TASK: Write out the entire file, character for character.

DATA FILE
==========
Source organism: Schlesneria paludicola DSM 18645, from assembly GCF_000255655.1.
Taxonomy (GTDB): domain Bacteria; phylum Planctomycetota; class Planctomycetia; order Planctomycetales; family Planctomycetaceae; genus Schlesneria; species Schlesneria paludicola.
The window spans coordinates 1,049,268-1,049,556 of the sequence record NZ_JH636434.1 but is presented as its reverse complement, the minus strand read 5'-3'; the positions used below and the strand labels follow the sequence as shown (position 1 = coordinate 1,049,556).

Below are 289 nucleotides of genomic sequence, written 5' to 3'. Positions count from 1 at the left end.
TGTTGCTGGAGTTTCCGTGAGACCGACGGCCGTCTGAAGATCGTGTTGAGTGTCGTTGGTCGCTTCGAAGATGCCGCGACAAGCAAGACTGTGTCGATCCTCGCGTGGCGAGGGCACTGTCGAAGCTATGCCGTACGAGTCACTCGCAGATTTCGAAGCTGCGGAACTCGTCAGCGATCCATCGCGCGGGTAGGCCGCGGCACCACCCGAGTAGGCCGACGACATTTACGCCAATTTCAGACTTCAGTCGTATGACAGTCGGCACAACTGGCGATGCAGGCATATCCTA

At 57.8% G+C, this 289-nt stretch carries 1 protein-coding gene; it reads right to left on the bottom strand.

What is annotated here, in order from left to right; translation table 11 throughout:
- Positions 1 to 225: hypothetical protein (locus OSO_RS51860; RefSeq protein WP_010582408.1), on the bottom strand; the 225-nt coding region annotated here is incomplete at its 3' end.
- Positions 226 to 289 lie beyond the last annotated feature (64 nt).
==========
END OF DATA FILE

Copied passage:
Source organism: Schlesneria paludicola DSM 18645, from assembly GCF_000255655.1.
Taxonomy (GTDB): domain Bacteria; phylum Planctomycetota; class Planctomycetia; order Planctomycetales; family Planctomycetaceae; genus Schlesneria; species Schlesneria paludicola.
The window spans coordinates 1,049,268-1,049,556 of the sequence record NZ_JH636434.1 but is presented as its reverse complement, the minus strand read 5'-3'; the positions used below and the strand labels follow the sequence as shown (position 1 = coordinate 1,049,556).

Below are 289 nucleotides of genomic sequence, written 5' to 3'. Positions count from 1 at the left end.
TGTTGCTGGAGTTTCCGTGAGACCGACGGCCGTCTGAAGATCGTGTTGAGTGTCGTTGGTCGCTTCGAAGATGCCGCGACAAGCAAGACTGTGTCGATCCTCGCGTGGCGAGGGCACTGTCGAAGCTATGCCGTACGAGTCACTCGCAGATTTCGAAGCTGCGGAACTCGTCAGCGATCCATCGCGCGGGTAGGCCGCGGCACCACCCGAGTAGGCCGACGACATTTACGCCAATTTCAGACTTCAGTCGTATGACAGTCGGCACAACTGGCGATGCAGGCATATCCTA

At 57.8% G+C, this 289-nt stretch carries 1 protein-coding gene; it reads right to left on the bottom strand.

What is annotated here, in order from left to right; translation table 11 throughout:
- Positions 1 to 225: hypothetical protein (locus OSO_RS51860; RefSeq protein WP_010582408.1), on the bottom strand; the 225-nt coding region annotated here is incomplete at its 3' end.
- Positions 226 to 289 lie beyond the last annotated feature (64 nt).